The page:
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How do you respond to Sepp Blatter? Don Garber shows you how


It’s been a painful four days in U.S. soccer land, and not because Sepp Blatter took a shot at Major League Soccer. His comments were ignorant and unnecessary, but it’s not the first time the FIFA president has said something ignorant and unnecessary. It’s just the first time this week.

As far as stupid Sepp tricks go, this was far from the worst thing he’s ever said. His contention that MLS is struggling is so demonstrably false, it could be dismissed without comment. Yes, MLS can be bigger, but it’s not closing its doors anytime soon. This isn’t 2004.

But having been through this Blatter rodeo a number of times now, it’s frustrating that we can’t just treat Blatter like the metaphorical troll he’s become. Instead, we overreact. Every time, we overreact. We light up social media, start our protests, ignite the same debates we’ve been having for the past three years. Every time Sepp opens his mouth, it becomes Groundhog Day.

Nobody goes to a circus and expects wisdom from a clown, yet we take Blatter’s words at face value. We break out petitions, say something has to change, but then quickly move on, the whole process playing out like short term immersion therapy which, while making us feel better about all the insecurities we exposed, also wipes our memories. The next time Sepp peeps, we jump back on the wheel.

All the while, we never stop and ask: Why do we only only react when Blatter’s ignorance hits us? Why do we ignore the fact that Blatter Rage was non-existent before the U.S. failed to win the rights to the 2022 World Cup? Those factors don’t absolve Blatter’s comments, but they do help explain why we can’t move on.

In a soccer world that’s produced Jack Warner, Mohammed bin Hammam, and Ricardo Teixeira, it’s unlikely the mere ouster of Blatter would change the international landscape. And nothing Blatter says will change the fact that the games will go on, tournament will be waged, and MLS will continue to grow. While there’s almost nothing to recommend Blatter for the position he holds, there’s also (for good and bad) more to this picture than this caricature of a man prodding a sensitive fan base.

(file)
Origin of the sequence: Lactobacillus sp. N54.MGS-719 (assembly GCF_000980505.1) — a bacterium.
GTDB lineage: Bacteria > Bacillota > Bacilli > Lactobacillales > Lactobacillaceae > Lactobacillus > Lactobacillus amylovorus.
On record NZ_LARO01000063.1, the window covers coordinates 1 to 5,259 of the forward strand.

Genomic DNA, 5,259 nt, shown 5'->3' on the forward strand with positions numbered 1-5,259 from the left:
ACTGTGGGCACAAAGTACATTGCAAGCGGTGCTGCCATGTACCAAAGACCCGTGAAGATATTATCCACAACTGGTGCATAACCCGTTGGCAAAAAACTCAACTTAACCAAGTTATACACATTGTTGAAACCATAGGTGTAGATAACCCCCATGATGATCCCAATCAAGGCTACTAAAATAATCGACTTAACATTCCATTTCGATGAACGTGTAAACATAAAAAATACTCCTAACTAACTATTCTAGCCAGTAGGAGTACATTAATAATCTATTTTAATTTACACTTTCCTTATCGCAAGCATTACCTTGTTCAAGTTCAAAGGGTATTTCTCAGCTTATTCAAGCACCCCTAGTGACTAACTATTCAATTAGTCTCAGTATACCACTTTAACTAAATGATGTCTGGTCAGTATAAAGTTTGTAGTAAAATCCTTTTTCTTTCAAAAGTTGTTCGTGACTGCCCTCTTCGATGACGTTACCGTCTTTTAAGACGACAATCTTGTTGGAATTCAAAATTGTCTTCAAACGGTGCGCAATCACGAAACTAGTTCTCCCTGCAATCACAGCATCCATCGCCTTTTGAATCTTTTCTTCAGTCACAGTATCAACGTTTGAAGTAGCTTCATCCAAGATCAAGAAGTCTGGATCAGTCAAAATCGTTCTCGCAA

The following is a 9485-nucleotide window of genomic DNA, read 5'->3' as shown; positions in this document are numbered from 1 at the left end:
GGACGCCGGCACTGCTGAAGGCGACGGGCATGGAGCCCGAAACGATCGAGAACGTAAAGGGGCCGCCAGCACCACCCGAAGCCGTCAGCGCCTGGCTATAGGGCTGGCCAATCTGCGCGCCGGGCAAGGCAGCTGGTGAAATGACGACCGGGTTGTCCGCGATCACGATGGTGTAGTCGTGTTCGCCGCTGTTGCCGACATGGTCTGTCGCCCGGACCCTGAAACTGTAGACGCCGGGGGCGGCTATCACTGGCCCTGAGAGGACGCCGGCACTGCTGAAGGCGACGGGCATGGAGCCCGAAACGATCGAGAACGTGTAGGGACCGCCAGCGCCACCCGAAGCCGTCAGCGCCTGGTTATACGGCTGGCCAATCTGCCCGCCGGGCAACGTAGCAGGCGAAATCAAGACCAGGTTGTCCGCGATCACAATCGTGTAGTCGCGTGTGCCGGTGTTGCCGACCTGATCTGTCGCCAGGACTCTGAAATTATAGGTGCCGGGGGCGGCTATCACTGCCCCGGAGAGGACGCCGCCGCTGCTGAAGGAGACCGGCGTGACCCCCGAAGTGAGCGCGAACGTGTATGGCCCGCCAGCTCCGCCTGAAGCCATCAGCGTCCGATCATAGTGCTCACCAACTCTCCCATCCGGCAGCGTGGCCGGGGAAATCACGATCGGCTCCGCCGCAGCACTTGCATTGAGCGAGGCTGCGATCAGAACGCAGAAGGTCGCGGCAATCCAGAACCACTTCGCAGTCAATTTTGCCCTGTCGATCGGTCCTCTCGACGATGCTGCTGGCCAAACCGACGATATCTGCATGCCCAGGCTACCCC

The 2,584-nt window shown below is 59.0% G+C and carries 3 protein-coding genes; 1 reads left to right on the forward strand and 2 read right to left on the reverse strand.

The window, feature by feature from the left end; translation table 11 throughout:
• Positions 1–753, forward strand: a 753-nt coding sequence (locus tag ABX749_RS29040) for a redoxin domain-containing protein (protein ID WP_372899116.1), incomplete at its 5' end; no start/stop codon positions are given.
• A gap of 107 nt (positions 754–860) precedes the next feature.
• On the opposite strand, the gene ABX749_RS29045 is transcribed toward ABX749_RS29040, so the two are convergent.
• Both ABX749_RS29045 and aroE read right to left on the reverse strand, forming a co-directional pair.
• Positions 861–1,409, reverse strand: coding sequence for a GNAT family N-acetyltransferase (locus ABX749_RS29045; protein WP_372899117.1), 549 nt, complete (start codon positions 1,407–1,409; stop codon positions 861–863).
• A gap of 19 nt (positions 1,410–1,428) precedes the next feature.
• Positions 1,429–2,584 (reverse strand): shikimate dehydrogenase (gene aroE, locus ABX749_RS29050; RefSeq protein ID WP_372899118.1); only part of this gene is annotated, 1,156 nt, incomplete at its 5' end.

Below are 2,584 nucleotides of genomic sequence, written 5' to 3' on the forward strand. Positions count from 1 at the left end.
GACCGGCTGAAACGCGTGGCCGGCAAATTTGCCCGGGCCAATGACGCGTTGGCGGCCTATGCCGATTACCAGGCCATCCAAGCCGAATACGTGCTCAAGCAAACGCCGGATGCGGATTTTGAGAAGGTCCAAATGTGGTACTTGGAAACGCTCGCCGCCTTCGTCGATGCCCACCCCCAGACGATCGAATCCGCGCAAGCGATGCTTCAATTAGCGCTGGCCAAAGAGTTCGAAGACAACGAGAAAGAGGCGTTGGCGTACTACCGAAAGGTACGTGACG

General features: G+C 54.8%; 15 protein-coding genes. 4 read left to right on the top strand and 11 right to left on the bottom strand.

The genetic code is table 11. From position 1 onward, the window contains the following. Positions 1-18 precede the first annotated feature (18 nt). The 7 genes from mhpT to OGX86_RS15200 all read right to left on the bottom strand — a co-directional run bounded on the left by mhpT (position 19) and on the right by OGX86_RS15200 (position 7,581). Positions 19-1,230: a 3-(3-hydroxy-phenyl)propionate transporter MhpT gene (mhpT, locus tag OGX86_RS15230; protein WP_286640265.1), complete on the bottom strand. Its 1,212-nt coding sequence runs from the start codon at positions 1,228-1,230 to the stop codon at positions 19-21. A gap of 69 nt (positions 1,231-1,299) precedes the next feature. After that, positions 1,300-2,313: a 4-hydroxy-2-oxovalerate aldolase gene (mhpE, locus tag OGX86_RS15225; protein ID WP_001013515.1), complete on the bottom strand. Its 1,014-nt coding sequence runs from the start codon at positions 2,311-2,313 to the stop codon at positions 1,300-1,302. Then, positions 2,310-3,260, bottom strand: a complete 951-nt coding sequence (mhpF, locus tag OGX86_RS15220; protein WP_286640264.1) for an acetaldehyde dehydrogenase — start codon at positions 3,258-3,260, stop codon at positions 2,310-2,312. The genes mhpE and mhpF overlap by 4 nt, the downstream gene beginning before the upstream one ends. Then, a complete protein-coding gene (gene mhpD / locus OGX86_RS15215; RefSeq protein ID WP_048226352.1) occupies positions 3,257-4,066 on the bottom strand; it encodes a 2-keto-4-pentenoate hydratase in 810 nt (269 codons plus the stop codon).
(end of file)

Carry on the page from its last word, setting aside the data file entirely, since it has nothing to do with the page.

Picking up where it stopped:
His words are just air, air I’ve wasted too much space addressing here. Either ignore them or roll with them, but don’t get worked up over the crazy guy barking at the moon. And if you do, at least wait for something sexist to come out of his mouth (again). Major League Soccer can take care of itself.

On Wednesday, MLS commissioner Don Garber gave a great example of how to deal Blatter’s semi-annual hiccups. His overall approach: Don’t take it seriously, focus on the positives, and try to convert (not reject).

I’m not sure I agree with the last tactic, but that’s why I’m not Don Garber. From reporting by the Washington Post’s Steven Goff:

In a phone interview with the Insider, Garber said: “I really don’t believe the president believes we are struggling. I don’t think anybody in the pro sports community would describe us that way. In no way are we struggling, but we are less than 20 years old; we haven’t gone through a full generational term.”

Not that you’d expect hyperventilation from somebody like Garber, but this is a direct, measured response which, devoid of defensiveness, ends up presenting the league as confident and self-aware. Seems like a pretty sound approach.


“The other major [U.S. sports] leagues are so deeply embedded in the culture and have been for generations,” Garber said. “MLS, in a short period of time, has made great progress. But we have not been around for 100 years like [some] other [U.S.] leagues and certainly like the European soccer leagues, and as such, our development is appropriate to where we are from an age perspective.”

It doesn’t make good Twitter fodder, but Garber’s response is much more sensible than hitting a big red button every time Blatter speaks up. Hey, MLS is fine, he’s saying. We’ve got a ways to go, but struggling? I know that’s not true.

We all know that’s not true. And we knew it before Sepp sounded off.

There’s more in Steven Goff’s piece, but more valuable than hearing Don Garber react to accusations so prima facie ridiculous is sensing his approach. No commissioner likes to hear his league denigrated, but Garber’s been in this position before. Rather than sound the alarms and treat the remarks as something harmful, he just rolls with it.

Though you never know. He may have still signed a petition.

Spanish FF fines Valencia for bottle toss; Chastises Barcelona

VALENCIA, SPAIN - OCTOBER 22:  FC Barcelona are hit by objects thrown from the seats after Lionel Messi of FC Barcelona scores his team's third goal from the penalty spot during the La Liga match between Valencia CF and FC Barcelona at Mestalla stadium on October 22, 2016 in Valencia, Spain.  (Photo by David Ramos/Getty Images)
Photo by David Ramos/Getty Images
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Spain’s football federation has fined Valencia about $1600 for the water bottle tossed at celebrating Barcelona players on Saturday.

It’s also criticized Barca’s reaction to Neymar being hit with the water bottle.

[ MORE: Watch the incident here ]